Godzilla: King of the Monsters reigns supreme on 3D Blu-ray. Light on legit character drama, the film feels much more at home with the original Toho films with a surer sense of what it is and wants to be - pure monster mayhem spectacle! To that tend it delivers the goods. Warner Brothers delivers a solid and visually arresting 3D transfer that offers some impressive depth to the image. The downgraded audio may be a bummer, but it's still immersive and effective even in its own limited capacity. If you're a 3D Blu-ray fan - this is an easy one to call Recommended.
Five years after the destruction of San Fransisco during the fight between Godzilla and the Mutos, the city has returned to an ecological Eden spurred by the creature's unique radiation. Now not so super-secret government agency Monarch is sitting on the oversight hot seat as they've identified dozens of "Titans" just like 'Zilla. Now rogue spec-ops agent turned eco-terrorist Alan Jonah (Charles Dance) with the help of Dr. Emma Russell (Vera Farmiga) aims to unleash these "Titans" so that they can kill each other but rebalance the world's human population at the same time. Only problem is when they awaken "Monster Zero" King Ghidorah they unwittingly unleash a three-headed beast so fearsome that even Godzilla may be powerless to stop!
This is the part where I'm going to encourage you to take a look at M. Enois Duarte's great 4K UHD Blu-ray Review.
I find myself in full agreement with E's opening gambit: "Nobody walks into a Godzilla movie expecting cinematic genius, the sort of high-quality, artsy-fartsy caliber only shown in small arthouse theaters." This is especially important if you're a fan of the classic late 50s and 60s run of Toho Showa Era Godzilla flicks. While employing the template etched with Gareth Edwards' Godzilla and the monster show of Jordan Vogt-Roberts' Kong: Skull Island, King of the Monsters is perfectly content with letting itself be a monster show with human characters and their flimsy motivations for anything they do playing second fiddle. We're here to watch Godzilla smash Ghidorah and see what the new Mothra has in store, and by golly this show delivers. It doesn't tease like Edwards' Godzilla -- when the fight starts we actually get to see it play out! Each set piece opens up to be a bigger and bigger battle with our human characters caught in the middle.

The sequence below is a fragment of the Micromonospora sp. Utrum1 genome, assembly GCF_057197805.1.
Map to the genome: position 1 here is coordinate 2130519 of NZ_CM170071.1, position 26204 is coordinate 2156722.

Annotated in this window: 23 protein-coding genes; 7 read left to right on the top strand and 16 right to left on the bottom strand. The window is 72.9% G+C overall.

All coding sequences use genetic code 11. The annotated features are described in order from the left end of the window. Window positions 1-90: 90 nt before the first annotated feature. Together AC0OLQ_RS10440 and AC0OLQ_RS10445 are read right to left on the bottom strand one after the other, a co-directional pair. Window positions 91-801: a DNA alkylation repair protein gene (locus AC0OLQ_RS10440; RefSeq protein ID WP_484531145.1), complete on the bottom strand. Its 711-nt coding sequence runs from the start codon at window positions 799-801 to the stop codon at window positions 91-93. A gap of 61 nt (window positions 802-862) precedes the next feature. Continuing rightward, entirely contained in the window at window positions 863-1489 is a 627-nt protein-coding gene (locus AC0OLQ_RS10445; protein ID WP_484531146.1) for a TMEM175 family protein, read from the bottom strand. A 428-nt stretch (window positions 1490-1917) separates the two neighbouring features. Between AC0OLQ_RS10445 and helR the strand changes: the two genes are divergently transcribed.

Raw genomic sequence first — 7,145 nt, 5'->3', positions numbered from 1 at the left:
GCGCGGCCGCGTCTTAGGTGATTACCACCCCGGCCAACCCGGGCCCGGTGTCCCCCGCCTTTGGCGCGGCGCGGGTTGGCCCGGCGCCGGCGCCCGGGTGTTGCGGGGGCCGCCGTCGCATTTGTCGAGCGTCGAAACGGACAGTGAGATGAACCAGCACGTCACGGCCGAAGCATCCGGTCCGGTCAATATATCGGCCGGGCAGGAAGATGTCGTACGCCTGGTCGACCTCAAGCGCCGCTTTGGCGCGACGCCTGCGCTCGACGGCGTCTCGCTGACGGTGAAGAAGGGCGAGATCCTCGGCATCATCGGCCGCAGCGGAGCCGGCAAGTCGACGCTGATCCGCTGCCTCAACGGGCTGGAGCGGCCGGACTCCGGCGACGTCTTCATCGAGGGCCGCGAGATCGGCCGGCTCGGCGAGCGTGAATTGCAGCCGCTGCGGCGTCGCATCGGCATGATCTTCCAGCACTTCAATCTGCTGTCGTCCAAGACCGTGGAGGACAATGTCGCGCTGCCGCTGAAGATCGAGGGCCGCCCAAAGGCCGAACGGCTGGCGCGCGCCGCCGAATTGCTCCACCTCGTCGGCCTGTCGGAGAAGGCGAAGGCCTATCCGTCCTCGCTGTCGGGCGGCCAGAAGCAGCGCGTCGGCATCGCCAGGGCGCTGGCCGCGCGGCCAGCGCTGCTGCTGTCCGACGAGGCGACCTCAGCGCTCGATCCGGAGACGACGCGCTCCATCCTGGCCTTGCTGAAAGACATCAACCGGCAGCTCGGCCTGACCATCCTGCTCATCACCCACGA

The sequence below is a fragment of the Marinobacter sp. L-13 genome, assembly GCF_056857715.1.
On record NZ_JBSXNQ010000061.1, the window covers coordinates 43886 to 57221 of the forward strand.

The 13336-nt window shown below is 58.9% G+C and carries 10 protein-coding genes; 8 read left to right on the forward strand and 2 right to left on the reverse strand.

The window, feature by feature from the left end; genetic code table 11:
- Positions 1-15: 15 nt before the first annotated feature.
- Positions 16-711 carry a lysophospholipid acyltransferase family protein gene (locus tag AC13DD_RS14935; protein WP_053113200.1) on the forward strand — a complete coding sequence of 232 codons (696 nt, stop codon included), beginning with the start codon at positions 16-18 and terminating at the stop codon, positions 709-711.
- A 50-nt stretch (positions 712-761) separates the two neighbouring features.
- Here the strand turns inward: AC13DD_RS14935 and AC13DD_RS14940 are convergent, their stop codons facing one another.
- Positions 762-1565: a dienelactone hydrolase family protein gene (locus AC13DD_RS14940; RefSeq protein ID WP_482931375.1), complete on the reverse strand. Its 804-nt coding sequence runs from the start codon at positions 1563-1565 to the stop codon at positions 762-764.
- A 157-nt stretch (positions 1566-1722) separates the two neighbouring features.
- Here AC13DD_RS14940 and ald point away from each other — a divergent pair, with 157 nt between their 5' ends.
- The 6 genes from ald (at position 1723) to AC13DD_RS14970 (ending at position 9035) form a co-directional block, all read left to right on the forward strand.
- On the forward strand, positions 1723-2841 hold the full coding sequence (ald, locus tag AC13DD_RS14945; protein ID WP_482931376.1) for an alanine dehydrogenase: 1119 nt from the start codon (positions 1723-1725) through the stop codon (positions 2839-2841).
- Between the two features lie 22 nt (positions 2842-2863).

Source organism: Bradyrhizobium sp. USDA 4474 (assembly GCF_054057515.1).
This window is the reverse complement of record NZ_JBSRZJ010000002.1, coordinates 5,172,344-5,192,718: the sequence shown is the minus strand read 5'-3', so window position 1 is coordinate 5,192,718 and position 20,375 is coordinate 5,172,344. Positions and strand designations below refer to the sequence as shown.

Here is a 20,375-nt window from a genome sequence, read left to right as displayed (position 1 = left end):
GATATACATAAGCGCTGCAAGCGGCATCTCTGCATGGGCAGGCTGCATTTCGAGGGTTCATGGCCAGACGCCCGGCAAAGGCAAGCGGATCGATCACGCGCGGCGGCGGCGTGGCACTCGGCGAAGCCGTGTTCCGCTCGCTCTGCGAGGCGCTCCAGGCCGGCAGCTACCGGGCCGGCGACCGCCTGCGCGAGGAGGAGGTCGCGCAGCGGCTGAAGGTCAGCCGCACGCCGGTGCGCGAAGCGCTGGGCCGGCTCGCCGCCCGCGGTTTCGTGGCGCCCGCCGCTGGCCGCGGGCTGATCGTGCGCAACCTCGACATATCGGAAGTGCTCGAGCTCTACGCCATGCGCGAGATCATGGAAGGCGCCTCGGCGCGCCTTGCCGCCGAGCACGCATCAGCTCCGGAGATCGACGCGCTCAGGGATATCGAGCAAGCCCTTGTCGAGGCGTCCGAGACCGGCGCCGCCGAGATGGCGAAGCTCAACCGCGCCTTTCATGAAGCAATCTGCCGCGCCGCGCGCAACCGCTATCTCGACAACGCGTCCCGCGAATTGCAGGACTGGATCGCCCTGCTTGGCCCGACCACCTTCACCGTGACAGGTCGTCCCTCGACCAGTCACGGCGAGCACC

Sure, it's not perfect. Vera Farmiga's Dr. Emma Russell is a bit out there with her motivations and character arc whiplash being a bit of a sticking point. However, Millie Bobbie Brown's Madison and Kyle Chandler's determined father figure Mark give that some balance as they appear to be the human focal point for the upcoming Godzilla v Kong: Dawn of Big Monsters Hitting Each Other. If there's a true gripe to be had with this film and E. hit it on the head with his review is that there is so much teasing for that next film it becomes irritating. We're fans, we've watched these movies we know where this is going we don't need the reminder. Entire scenes of this film play like elongated post-post credits sequences from a Marvel movie only without any point other than to remind everyone of the obvious.
I wish my summer hadn't been so dang busy. I really wish I had the chance to catch this film in the theater when it first ran. The critic reviews felt overly harsh compared to the true 'Zilla fans I knew and trusted who adored this flick. I was itching to go and by the time I planned to make a doubleheader with Midsommar, the dang thing left theaters! Watching it at home in 3D with my DTS:Neural X blasting may not have been the ideal conditions for a first-time viewing - but I enjoyed the hell out of it. From Godzilla first appearing underwater to the hatching of Mothra and her iconic call to the clever casting of Ziyi Zhang as Ilene and Ling Chen as modern versions of the Shobijin, this movie just put a big giddy childish smile on my face. It may not be a "perfect" Godzilla movie - but it's a far cry better than the bitter dregs of Mayor Ebert and his assistant Gene in the 1998 Godzilla. This one actually knows how to be fun without being patronizing. That said, if there was a way to get the 1998 Godzilla and this new one to duke it out on the big screen - I'd pay to see it.
Vital Disc Stats: The Blu-ray
Godzilla: King of the Monsters rips up 3D Blu-ray in a two-disc 3D Blu-ray + Blu-ray + Digital set -- or -- if you get it from Best Buy an exclusive 3-disc 3D Blu-ray + Blu-ray + DVD + Digital set. Pressed on a Region Free BD-50 disc, the discs are housed in a sturdy two-disc case with identical slipcover artwork. The disc automatically triggers your TV's 3D setting arriving at a static image main menu with traditional navigation options.